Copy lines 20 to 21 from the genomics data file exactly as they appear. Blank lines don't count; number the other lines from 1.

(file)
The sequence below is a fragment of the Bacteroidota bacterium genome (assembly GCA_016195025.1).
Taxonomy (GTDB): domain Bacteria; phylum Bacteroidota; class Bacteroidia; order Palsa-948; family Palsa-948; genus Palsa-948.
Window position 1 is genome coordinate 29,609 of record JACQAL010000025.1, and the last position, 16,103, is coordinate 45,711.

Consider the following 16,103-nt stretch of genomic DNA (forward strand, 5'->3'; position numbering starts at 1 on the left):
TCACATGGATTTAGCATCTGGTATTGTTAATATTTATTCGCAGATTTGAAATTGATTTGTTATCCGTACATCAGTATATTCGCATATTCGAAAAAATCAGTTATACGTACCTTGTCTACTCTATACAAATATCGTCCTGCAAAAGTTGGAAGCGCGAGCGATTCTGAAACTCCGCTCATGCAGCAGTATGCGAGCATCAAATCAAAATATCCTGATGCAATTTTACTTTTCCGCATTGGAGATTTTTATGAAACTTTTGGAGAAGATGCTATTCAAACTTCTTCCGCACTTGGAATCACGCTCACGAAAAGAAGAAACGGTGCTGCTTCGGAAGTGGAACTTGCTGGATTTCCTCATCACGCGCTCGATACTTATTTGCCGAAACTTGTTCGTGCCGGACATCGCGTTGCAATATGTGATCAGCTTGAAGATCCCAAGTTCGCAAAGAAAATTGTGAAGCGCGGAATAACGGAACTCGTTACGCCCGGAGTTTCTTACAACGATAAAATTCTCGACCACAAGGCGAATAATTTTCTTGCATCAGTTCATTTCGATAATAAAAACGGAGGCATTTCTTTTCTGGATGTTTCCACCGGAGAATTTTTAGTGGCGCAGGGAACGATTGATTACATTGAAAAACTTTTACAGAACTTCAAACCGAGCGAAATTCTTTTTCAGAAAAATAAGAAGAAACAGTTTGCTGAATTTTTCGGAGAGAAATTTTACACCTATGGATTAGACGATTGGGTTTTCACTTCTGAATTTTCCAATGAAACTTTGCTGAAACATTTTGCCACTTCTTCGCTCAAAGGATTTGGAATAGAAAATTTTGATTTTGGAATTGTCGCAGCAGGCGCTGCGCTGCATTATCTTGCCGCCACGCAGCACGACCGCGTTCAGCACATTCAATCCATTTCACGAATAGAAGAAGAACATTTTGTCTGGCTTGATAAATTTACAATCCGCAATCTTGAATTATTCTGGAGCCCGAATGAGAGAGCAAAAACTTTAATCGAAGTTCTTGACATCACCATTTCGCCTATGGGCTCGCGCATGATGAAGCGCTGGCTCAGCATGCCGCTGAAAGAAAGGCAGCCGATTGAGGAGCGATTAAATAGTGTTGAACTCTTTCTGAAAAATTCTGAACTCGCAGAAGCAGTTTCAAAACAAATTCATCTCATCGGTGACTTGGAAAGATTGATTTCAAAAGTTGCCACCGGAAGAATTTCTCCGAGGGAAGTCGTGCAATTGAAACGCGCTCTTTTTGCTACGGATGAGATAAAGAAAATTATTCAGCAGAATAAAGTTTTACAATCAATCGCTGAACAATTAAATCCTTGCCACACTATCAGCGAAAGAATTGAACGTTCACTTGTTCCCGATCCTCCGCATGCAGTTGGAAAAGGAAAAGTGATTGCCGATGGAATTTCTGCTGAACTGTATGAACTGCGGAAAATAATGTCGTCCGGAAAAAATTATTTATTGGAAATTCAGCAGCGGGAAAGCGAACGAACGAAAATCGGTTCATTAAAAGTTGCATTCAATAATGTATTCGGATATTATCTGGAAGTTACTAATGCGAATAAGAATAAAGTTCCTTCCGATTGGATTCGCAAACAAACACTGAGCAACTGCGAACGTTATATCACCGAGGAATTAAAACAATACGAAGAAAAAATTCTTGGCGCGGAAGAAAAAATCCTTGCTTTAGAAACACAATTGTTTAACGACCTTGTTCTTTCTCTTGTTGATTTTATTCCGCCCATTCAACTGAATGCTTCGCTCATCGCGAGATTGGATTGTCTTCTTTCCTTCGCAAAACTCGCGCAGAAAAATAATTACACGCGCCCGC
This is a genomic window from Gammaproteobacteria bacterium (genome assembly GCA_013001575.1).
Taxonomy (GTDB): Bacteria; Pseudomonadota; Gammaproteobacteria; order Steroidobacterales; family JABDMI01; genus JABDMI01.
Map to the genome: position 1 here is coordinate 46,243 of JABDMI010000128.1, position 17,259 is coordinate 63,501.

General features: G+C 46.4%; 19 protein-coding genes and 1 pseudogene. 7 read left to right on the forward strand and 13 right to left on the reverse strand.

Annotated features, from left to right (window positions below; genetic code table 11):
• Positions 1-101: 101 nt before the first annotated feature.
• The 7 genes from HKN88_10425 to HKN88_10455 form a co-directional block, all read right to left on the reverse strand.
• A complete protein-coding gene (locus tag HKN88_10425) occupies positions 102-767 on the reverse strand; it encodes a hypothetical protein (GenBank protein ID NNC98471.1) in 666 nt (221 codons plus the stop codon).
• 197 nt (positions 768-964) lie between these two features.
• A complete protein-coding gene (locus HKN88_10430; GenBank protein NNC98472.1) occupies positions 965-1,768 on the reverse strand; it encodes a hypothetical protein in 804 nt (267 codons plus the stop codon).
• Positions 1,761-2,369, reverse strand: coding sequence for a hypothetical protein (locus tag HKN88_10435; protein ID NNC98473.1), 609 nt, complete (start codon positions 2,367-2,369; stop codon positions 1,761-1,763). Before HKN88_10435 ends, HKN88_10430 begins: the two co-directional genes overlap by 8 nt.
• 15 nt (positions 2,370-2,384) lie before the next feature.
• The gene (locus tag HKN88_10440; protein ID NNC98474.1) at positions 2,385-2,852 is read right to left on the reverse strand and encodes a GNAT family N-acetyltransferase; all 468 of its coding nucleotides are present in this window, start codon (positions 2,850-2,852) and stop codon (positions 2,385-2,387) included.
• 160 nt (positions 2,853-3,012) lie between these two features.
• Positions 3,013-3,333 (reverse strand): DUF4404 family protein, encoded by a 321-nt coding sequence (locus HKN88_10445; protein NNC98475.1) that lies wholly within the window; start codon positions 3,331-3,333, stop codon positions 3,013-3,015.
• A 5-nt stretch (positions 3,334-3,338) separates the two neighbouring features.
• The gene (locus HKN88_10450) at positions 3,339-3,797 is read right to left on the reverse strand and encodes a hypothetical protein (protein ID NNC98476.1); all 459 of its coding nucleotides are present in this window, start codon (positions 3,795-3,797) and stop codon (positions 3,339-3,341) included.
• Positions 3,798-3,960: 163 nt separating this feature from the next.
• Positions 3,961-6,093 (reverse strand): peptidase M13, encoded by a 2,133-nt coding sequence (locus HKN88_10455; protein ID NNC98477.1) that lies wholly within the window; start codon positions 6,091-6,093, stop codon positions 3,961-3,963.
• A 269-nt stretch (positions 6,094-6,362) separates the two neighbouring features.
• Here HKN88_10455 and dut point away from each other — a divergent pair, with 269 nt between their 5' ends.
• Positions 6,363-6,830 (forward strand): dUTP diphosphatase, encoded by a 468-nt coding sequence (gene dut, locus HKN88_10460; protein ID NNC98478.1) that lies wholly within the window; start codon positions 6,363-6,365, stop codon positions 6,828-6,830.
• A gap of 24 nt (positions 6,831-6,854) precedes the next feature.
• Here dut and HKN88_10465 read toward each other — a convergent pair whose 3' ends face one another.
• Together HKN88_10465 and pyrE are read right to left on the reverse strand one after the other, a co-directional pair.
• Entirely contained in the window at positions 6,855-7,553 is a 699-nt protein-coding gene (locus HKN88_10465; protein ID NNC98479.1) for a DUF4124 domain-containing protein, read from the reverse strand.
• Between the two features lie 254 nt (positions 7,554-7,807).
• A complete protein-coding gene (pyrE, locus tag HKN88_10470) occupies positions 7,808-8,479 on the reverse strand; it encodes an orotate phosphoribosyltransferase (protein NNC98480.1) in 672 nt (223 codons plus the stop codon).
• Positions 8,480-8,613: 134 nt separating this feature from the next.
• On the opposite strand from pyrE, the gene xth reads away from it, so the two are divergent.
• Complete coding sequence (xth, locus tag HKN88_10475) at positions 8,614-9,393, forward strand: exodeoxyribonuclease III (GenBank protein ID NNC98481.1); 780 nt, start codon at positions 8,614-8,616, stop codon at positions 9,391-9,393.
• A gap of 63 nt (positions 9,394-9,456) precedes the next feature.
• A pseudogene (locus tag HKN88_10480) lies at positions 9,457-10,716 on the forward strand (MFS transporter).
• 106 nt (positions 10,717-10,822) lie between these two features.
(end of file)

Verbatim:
• Positions 3,013-3,333 (reverse strand): DUF4404 family protein, encoded by a 321-nt coding sequence (locus HKN88_10445; protein NNC98475.1) that lies wholly within the window; start codon positions 3,331-3,333, stop codon positions 3,013-3,015.
• A 5-nt stretch (positions 3,334-3,338) separates the two neighbouring features.